A recent poll of Agricultural Consultants Association (ACA) farm advisors found a zero level of interest in forestry among their farmer clients.
Speaking at the ACA AGM held in Portlaoise last week, ACA president Noel Feeney issued the warning to Minister for Agriculture Charlie McConalogue who was in attendance.
“The ACA is of the view that there is no interest among farmers for forestry. This is a great pity because it is a very positive societal, environmental and economic land use,” Mr Feeney said.
He insisted that forestry must be attractive and easy for farmers, offering three recommended actions.
1. The forestry regulations are unworkable and Project Woodland has not succeeded on this issue. The current regulatory framework needs to be completely revamped.
2. Forestry must be mainstreamed into farming. Since its inception 30 years ago, it has been ignored. Farmers must see it as a credible farm enterprise.
3. The crisis of ash dieback must be tackled immediately and fairly to begin to restore confidence.
Mr Feeney said that resources, similar to what is available in the public advisory service for forestry, must be channelled towards ACA and “allow us the opportunity to assist you and this sector.
“There is huge potential within our forestry and agri-consultant members through engagement with our farmer clients to help your Department with the forestry targets and programmes.”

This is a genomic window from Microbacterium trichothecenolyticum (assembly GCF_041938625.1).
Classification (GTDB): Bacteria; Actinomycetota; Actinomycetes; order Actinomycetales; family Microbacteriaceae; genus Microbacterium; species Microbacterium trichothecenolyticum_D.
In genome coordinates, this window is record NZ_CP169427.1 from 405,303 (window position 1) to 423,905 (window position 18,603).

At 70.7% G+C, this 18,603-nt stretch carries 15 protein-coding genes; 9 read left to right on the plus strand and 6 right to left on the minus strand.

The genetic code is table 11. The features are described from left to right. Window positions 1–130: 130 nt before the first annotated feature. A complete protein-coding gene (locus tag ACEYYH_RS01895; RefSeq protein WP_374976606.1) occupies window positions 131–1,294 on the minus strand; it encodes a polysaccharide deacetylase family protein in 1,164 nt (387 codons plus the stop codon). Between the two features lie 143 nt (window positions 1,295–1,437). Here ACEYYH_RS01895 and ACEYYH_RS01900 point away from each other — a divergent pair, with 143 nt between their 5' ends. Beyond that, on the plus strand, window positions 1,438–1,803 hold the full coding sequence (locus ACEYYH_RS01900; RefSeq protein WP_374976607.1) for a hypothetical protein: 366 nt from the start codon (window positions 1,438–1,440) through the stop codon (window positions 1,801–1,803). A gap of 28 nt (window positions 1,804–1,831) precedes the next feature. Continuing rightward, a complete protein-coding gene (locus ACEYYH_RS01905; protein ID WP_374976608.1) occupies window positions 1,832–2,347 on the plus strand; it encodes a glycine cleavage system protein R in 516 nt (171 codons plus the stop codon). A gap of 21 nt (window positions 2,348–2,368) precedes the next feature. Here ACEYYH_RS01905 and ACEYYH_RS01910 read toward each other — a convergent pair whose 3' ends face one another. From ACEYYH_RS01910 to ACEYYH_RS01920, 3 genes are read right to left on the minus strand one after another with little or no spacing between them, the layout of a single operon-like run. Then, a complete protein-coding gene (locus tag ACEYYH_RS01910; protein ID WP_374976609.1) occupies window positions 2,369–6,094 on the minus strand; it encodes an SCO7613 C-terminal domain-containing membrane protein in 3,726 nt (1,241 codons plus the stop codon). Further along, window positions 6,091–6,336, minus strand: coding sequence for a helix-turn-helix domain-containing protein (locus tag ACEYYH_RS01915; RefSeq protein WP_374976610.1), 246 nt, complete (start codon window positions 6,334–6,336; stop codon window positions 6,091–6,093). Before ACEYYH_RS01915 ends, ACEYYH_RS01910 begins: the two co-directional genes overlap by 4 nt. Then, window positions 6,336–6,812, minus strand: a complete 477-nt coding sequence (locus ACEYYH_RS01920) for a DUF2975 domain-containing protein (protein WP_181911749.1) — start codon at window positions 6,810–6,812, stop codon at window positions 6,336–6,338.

In his address to the ACA AGM, Minister McConalogue said that the €1.3bn draft forestry programme is currently being assessed by the European Commission.
“We believe that everything is in place for a formal submission of the application. We are all disappointed by how long this process has taken but I am confident that we are nearly there,” Minister McConalogue said.
“In order to achieve our ambitions under the new Programme, farmers must see tree planting as an integral part of their farming business and the ACA has a vital role to play here in encouraging your clients to consider tree planting.”
The Minister described forestry as the “ace up the sleeve” in meeting the country’s climate targets.
“It will be a key income driver for our farm families and it will help drive a healthy and balanced economy.
“We are increasing premiums for planting trees by between 46% and 66% and extending the premium period from 15 to 20 years for farmers.”